Lower Prices Now - Massive Inflation Later?
November 12th, 2008
The global economy is declining. As a result, prices of important kinds of "stuff" is falling. Governments are pouring money onto the markets to solve a problem that may have been caused by easy money originally.
If you party too much and awake the next day with a hangover, taking a shot of alcohol may take the immediate pain away. However, it only delays and probably increases the pain when you finally decide to stop drinking, or become so sick you can't drink any more. Taking that morning after drink is referred to as taking a "hair of the dog that bit you".
Some people are concerned that the US and perhaps some other countries, particularly the UK, may be in the economic functional equivalent of taking a hair of the dog that bit them.
If that perspective makes sense, then what would be the consequence?
The original easy money caused an asset bubble. The absence of easy money caused a deflation in asset prices (commodities, real estate, stocks and most bonds) -- pretty much everything but short-term sovereign debt.
Once the money being poured on begins to move, asset prices will begin to rise again. Then the question is whether all the extra money will make a new asset bubble, leaving governments without remaining tools to deal with a subsequent crisis? Either way inflation, not deflation will be the situation.
Investment coping strategies during inflation are different than during deflation. Investors need a plan to deal with the eventual change in circumstance. If hyperinflation were to occur, which some fear, all bets are off. If the more likely "normal" or high inflation (not hyperinflation) occurs, shifts in asset class weights are appropriate.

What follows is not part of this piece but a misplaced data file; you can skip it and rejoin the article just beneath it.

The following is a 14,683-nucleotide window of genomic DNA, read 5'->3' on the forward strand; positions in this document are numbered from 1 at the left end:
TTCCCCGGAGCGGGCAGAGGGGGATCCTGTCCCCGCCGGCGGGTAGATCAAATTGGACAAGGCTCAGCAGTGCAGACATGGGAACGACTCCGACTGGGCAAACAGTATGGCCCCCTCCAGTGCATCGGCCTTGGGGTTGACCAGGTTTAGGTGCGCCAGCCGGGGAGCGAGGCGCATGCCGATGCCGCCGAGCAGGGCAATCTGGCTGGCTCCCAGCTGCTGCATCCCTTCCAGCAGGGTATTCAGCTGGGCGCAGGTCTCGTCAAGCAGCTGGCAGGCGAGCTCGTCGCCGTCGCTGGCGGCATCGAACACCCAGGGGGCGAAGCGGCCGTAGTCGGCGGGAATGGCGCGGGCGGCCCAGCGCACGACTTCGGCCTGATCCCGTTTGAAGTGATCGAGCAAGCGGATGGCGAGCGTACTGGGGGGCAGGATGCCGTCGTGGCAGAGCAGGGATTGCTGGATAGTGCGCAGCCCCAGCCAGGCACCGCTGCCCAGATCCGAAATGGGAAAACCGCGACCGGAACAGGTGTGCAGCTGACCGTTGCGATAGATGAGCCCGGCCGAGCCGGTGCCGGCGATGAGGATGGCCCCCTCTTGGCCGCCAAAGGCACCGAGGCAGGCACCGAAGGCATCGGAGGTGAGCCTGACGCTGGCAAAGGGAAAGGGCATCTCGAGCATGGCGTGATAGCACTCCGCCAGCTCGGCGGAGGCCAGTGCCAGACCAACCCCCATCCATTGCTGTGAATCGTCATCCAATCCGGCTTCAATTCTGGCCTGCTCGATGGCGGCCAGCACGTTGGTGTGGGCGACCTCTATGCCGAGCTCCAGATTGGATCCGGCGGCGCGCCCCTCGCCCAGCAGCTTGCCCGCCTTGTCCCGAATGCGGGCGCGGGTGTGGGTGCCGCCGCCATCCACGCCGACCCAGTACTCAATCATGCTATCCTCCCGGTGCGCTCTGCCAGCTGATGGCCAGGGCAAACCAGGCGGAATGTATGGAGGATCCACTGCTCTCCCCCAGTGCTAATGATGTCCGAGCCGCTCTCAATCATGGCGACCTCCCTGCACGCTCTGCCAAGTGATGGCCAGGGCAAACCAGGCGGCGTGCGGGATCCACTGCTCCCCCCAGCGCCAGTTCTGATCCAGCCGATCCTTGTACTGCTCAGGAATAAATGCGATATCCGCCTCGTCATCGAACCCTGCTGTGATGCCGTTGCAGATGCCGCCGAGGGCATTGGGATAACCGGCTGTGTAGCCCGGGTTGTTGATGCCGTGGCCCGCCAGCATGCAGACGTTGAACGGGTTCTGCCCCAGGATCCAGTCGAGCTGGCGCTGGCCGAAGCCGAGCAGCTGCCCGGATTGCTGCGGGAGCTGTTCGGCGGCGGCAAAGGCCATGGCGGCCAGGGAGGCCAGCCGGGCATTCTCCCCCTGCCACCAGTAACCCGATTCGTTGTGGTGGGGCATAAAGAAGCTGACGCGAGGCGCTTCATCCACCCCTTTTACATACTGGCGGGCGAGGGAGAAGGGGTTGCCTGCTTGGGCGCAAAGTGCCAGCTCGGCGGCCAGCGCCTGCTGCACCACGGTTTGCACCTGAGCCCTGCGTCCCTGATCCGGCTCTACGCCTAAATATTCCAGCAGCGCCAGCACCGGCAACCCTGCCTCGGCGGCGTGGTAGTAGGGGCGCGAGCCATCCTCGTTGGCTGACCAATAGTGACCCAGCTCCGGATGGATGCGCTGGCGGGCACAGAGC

Asset Class Rotation Based on Conditions
Note: We have stated before that we deviated from our core asset allocation, non-market timing approach this summer for assets we control by going substantially to cash before the current unpleasantness. We think standing aside as a train wreck is coming straight at you is not the same as market timing, which we do not practice -- it's self-preservation. We think rebalancing a diversified set of asset classes works better than market timing under normal circumstances. This discussion is about re-weighting a fully invested and diversified portfolio, not about going entirely to one class or the other.
Monitoring Prices for Deflation or Inflation
If you are concerned about turning points between deflation and inflation, the CPI is not a good place to look. It's well known to be limited in scope and may also be managed to some degree by the government, which not only is a player (with indexed entitlement programs and inflation indexed bonds), but is also the scorekeeper and the final court of appeals.
The place to look for price level changes is directly at the prices of key items themselves. They'll let you know whether we are in deflation or inflation.
The rate of change of prices (shape of the curve) as well as absolute price levels will inform you.
We would suggest following this basket:
soybeans (JJG for grains)
EUR/USD fx (FXE)
USD/JPY fx (FXY)
2-Year Treasuries (SHY for 1-3 yr T's))
10-Year Treasuries (IEF for 7-10 year T's)
30-Year Treasuries (TLT for 20+ year T's)
The charts below are for five-year, monthly, perpetual near-month futures contracts, but stock investors can get a similar view by observing the ETF or ETN listed after each category (not all perfect matches, but reasonably useful if you don't have spot or futures prices available).
There is no inflation, except in the price of Treasuries, particularly short dated Treasuries, as investors flee risk and prize liquidity. The price premium on Treasuries will melt when investors once again move to riskier assets for yield and gain.
We are in a deflationary period. No signs of inflation in these charts.
(Dollars per Euro - spot fx since 1994)
Dollar becoming stronger vs Euro
(Yen per Dollar - spot fx since 1994)
Dollar becoming weaker vs Yen
(up means lower interest rate)